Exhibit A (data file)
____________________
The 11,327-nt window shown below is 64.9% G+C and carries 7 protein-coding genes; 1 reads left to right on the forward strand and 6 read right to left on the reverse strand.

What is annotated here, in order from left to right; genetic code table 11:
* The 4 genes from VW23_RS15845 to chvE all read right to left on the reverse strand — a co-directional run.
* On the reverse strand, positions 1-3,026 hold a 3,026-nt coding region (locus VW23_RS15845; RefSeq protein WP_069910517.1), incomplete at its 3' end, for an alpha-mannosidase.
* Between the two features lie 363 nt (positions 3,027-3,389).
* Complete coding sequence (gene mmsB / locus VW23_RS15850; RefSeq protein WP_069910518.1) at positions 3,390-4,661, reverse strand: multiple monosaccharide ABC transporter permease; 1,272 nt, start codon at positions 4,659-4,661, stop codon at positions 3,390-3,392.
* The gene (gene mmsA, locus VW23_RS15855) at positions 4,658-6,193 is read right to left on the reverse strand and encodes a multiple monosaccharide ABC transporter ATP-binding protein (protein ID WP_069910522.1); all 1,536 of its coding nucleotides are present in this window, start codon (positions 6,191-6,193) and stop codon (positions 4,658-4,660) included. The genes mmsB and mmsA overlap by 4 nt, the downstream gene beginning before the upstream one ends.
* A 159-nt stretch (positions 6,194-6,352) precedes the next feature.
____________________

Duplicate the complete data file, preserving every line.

The 11,327-nt window shown below is 64.9% G+C and carries 7 protein-coding genes; 1 reads left to right on the forward strand and 6 read right to left on the reverse strand.

What is annotated here, in order from left to right; genetic code table 11:
* The 4 genes from VW23_RS15845 to chvE all read right to left on the reverse strand — a co-directional run.
* On the reverse strand, positions 1-3,026 hold a 3,026-nt coding region (locus VW23_RS15845; RefSeq protein WP_069910517.1), incomplete at its 3' end, for an alpha-mannosidase.
* Between the two features lie 363 nt (positions 3,027-3,389).
* Complete coding sequence (gene mmsB / locus VW23_RS15850; RefSeq protein WP_069910518.1) at positions 3,390-4,661, reverse strand: multiple monosaccharide ABC transporter permease; 1,272 nt, start codon at positions 4,659-4,661, stop codon at positions 3,390-3,392.
* The gene (gene mmsA, locus VW23_RS15855) at positions 4,658-6,193 is read right to left on the reverse strand and encodes a multiple monosaccharide ABC transporter ATP-binding protein (protein ID WP_069910522.1); all 1,536 of its coding nucleotides are present in this window, start codon (positions 6,191-6,193) and stop codon (positions 4,658-4,660) included. The genes mmsB and mmsA overlap by 4 nt, the downstream gene beginning before the upstream one ends.
* A 159-nt stretch (positions 6,194-6,352) precedes the next feature.